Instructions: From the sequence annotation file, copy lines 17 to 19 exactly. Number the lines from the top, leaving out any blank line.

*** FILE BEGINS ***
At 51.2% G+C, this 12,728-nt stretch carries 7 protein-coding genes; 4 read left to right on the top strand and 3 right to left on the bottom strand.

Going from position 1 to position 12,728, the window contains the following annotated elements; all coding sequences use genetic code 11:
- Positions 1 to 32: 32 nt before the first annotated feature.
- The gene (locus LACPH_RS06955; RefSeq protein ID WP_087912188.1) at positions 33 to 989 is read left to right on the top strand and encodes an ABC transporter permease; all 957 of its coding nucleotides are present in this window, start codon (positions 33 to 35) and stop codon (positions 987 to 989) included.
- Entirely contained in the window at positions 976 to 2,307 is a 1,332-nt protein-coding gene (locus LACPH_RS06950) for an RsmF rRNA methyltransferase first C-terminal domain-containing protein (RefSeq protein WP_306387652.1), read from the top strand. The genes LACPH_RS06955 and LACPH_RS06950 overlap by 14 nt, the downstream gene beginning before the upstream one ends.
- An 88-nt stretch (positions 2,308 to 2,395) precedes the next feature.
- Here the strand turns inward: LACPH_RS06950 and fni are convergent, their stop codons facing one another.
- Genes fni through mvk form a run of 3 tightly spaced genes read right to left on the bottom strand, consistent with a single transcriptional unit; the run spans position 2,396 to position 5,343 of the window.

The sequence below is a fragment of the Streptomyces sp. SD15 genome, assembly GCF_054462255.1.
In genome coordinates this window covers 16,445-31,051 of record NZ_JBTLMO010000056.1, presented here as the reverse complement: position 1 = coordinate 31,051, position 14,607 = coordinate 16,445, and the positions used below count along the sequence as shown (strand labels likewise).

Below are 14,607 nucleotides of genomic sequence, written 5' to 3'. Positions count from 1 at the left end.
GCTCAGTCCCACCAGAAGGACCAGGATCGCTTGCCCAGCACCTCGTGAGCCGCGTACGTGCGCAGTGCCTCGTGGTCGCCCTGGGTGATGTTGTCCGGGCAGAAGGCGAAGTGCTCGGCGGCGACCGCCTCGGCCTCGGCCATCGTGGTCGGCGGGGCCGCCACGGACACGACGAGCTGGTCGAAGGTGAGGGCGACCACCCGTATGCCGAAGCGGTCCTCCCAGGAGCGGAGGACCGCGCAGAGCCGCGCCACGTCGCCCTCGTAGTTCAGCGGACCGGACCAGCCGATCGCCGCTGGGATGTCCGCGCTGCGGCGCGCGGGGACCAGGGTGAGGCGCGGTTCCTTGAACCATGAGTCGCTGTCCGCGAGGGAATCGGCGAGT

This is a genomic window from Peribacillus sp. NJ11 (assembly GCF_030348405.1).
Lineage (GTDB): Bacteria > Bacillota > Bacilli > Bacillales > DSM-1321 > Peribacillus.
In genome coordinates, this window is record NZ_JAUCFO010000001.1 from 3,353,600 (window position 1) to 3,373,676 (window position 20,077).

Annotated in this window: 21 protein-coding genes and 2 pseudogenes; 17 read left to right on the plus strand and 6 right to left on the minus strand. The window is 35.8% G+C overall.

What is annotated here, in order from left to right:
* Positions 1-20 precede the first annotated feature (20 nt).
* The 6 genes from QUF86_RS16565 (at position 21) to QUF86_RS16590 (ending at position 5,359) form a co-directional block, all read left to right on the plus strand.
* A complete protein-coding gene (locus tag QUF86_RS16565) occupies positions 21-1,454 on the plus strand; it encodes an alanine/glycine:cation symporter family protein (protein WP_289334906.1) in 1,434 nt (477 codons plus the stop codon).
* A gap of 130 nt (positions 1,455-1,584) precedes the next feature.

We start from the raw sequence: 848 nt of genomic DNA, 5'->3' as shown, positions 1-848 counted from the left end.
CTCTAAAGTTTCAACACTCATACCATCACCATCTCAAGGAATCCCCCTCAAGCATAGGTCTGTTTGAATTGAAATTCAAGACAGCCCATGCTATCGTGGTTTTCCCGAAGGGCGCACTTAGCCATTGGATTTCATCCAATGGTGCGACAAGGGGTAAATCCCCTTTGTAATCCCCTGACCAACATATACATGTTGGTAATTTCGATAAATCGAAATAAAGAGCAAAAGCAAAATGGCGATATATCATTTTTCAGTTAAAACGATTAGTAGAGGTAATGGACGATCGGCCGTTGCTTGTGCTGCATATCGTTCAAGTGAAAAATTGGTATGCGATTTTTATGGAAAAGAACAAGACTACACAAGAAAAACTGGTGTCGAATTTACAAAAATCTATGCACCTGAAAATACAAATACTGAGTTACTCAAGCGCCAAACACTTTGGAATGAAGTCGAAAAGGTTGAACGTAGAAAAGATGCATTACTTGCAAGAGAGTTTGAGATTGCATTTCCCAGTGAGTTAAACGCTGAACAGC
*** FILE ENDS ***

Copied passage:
What is annotated here, in order from left to right:
* Positions 1-20 precede the first annotated feature (20 nt).
* The 6 genes from QUF86_RS16565 (at position 21) to QUF86_RS16590 (ending at position 5,359) form a co-directional block, all read left to right on the plus strand.